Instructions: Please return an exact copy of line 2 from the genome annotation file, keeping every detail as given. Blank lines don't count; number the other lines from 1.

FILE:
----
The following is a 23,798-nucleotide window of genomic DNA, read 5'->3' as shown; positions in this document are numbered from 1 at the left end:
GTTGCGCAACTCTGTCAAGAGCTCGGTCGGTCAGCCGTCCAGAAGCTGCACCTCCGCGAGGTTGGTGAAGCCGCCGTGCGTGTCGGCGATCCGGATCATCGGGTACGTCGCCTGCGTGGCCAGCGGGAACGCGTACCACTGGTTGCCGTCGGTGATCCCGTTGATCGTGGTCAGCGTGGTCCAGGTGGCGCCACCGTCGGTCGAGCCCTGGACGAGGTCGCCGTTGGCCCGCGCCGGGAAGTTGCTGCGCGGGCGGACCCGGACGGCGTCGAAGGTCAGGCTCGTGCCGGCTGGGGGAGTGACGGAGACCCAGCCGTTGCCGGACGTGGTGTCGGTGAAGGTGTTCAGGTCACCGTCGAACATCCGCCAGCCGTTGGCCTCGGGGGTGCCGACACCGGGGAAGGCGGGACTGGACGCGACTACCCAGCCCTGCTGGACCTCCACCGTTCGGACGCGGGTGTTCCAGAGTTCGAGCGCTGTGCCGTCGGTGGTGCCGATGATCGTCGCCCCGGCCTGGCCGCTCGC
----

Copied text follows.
GTTGCGCAACTCTGTCAAGAGCTCGGTCGGTCAGCCGTCCAGAAGCTGCACCTCCGCGAGGTTGGTGAAGCCGCCGTGCGTGTCGGCGATCCGGATCATCGGGTACGTCGCCTGCGTGGCCAGCGGGAACGCGTACCACTGGTTGCCGTCGGTGATCCCGTTGATCGTGGTCAGCGTGGTCCAGGTGGCGCCACCGTCGGTCGAGCCCTGGACGAGGTCGCCGTTGGCCCGCGCCGGGAAGTTGCTGCGCGGGCGGACCCGGACGGCGTCGAAGGTCAGGCTCGTGCCGGCTGGGGGAGTGACGGAGACCCAGCCGTTGCCGGACGTGGTGTCGGTGAAGGTGTTCAGGTCACCGTCGAACATCCGCCAGCCGTTGGCCTCGGGGGTGCCGACACCGGGGAAGGCGGGACTGGACGCGACTACCCAGCCCTGCTGGACCTCCACCGTTCGGACGCGGGTGTTCCAGAGTTCGAGCGCTGTGCCGTCGGTGGTGCCGATGATCGTCGCCCCGGCCTGGCCGCTCGC